I have my private pilot’s license, and grew up in and around airplanes because my father was a flight instructor.
Is there one passage in your book that you feel gets to the heart of your book and would encourage people to read it? If so, can you share it?
Still in my nightgown, I sank onto the couch, and watched as the room went fuzzy. The tears were right behind my eyes, trying to get out. I wanted to stop them, tried to ignore the utter despair I felt, and to hide my pain from my children. But slowly the tears escaped, forming little trails down my cheeks. Then another fear occurred, a fear of scaring the daughters who played in a corner, oblivious to everything but each other.
I rose and stumbled into the bathroom and out of their sight, turning the lock behind me. Unseeing, I reached for the spigot and heard the water splash against the tub. Somewhere in a coherent corner of my mind, I hoped it would drown out my pain. Sinking slowly down the wall to the cold vinyl floor, I began sobbing, feeling nothing but the pain. Quietly at first, until I managed to lift my arm and pull a towel down from the shower rod, burying my face in it. Sobs wracked my body, and I heard a guttural cry like a wild animal come from somewhere deep within me. With the raw sound came freedom from days, months and years of silent anguish as the bottled-up feelings that had waited for so long to explode flowed freely down my cheeks.
I knew what I had to do. I was going to take my children, get into my car and drive over a cliff. I knew just where to do it and I watched it happen in my mind . . .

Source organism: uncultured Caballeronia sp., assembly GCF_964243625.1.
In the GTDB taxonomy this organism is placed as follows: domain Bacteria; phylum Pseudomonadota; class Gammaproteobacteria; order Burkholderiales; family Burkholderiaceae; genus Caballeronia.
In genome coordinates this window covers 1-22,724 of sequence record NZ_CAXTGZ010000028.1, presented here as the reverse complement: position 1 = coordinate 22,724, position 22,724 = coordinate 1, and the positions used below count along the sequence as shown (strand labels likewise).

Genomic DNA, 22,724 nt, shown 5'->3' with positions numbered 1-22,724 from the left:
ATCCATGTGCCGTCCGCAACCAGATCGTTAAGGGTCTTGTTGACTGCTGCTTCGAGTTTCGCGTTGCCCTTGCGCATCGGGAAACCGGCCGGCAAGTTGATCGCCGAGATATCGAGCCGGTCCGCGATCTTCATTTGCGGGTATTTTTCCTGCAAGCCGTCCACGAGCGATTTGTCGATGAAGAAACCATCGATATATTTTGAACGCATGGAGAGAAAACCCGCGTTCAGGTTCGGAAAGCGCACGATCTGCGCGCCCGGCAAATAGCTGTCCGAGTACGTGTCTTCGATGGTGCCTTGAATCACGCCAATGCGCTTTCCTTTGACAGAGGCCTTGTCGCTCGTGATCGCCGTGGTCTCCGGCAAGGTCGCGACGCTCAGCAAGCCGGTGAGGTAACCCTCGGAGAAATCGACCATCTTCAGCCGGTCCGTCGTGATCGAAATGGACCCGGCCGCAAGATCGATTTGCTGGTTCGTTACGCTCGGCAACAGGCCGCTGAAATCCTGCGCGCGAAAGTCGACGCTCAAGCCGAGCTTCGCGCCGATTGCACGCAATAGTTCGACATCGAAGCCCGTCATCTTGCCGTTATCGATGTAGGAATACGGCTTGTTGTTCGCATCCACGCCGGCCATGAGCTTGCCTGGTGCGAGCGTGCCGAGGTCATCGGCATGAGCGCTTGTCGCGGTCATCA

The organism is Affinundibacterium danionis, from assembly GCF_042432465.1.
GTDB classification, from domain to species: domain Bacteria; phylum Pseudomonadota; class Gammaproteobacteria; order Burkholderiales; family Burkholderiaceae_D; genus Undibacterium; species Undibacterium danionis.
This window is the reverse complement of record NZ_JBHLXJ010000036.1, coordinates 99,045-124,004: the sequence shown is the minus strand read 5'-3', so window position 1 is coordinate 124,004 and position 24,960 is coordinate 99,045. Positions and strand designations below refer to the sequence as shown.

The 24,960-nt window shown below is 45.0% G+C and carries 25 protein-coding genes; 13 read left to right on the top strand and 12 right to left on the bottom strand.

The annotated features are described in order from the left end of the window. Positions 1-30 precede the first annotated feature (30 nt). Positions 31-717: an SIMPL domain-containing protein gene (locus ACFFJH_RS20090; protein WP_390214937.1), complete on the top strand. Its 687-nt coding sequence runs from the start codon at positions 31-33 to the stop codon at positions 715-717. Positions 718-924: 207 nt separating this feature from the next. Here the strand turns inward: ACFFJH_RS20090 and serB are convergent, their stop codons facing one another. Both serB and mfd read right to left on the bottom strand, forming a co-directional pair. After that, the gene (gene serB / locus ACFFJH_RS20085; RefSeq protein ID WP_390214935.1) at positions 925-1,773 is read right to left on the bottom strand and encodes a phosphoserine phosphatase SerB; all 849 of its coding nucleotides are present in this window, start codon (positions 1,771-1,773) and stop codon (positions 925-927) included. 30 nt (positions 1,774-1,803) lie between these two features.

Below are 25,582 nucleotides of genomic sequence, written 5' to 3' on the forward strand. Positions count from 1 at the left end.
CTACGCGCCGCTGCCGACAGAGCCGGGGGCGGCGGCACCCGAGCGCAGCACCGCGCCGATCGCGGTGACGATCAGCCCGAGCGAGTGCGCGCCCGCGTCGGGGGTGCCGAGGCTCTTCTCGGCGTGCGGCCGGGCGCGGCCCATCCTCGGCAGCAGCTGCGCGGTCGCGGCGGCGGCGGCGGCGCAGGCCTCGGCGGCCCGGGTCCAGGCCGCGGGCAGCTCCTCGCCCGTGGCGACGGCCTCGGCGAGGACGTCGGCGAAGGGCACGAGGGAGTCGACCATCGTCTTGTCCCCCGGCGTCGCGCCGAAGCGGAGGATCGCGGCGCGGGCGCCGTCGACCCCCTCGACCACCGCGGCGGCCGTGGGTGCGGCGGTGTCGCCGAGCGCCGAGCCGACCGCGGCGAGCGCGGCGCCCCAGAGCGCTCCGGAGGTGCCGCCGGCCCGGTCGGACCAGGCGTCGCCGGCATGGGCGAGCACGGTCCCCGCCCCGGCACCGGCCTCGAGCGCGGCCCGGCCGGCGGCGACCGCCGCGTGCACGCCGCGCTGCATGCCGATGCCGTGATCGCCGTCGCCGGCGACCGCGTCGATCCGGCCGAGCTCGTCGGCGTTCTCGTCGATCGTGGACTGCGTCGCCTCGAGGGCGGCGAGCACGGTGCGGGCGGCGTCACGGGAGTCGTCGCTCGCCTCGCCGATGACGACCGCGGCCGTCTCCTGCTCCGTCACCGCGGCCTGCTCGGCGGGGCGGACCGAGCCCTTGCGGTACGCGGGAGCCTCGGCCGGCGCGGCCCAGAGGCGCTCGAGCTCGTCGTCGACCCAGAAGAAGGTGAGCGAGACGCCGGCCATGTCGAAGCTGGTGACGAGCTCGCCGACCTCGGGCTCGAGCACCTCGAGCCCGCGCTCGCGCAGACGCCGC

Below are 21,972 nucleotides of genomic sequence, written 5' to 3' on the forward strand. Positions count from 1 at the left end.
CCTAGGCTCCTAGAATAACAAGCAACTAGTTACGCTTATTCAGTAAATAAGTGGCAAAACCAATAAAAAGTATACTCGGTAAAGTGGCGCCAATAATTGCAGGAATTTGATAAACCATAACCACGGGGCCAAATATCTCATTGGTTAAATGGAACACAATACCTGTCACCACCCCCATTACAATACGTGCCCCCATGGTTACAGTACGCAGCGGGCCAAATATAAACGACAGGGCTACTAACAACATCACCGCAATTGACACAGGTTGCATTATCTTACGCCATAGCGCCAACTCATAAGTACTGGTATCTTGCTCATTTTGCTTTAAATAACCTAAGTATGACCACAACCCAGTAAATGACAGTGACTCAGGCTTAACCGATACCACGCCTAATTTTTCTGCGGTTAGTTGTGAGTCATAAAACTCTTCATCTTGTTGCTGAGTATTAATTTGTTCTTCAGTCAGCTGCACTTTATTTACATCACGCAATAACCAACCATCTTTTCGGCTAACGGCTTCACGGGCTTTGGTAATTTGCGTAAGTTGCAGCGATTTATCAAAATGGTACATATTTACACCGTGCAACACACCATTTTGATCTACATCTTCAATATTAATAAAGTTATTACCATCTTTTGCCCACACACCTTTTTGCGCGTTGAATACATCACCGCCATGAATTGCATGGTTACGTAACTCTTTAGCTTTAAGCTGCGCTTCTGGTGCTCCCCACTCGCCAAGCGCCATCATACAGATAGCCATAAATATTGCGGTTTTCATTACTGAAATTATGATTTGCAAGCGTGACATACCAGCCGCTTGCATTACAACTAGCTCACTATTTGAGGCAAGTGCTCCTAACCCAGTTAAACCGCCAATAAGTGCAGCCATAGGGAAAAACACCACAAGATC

Daleen Berry is the executive director of Samantha's Sanctuary, a 501(c)3 charity that was created to help educate and empower abused women and children. Berry has been an award-winning journalist for more than 20 years, and has reported on many cases of child sex abuse and interpersonal violence. She's the award-winning author of Sister of Silence, which is being used in several colleges and universities, including Johns Hopkins. Most recently, she received the 2012 Pearl Buck Writing for Social Change award. She currently freelances, and her work has appeared in The Daily Beast, XOJane, and The Huffington Post.
After a shotgun wedding, the author found herself barefoot and pregnant—and the mother of four babies by age twenty-one. Follow along on Daleen’s personal journey from coal miner’s wife to teen mom to award-winning journalist, determined to break the silence that shatters women and children's lives.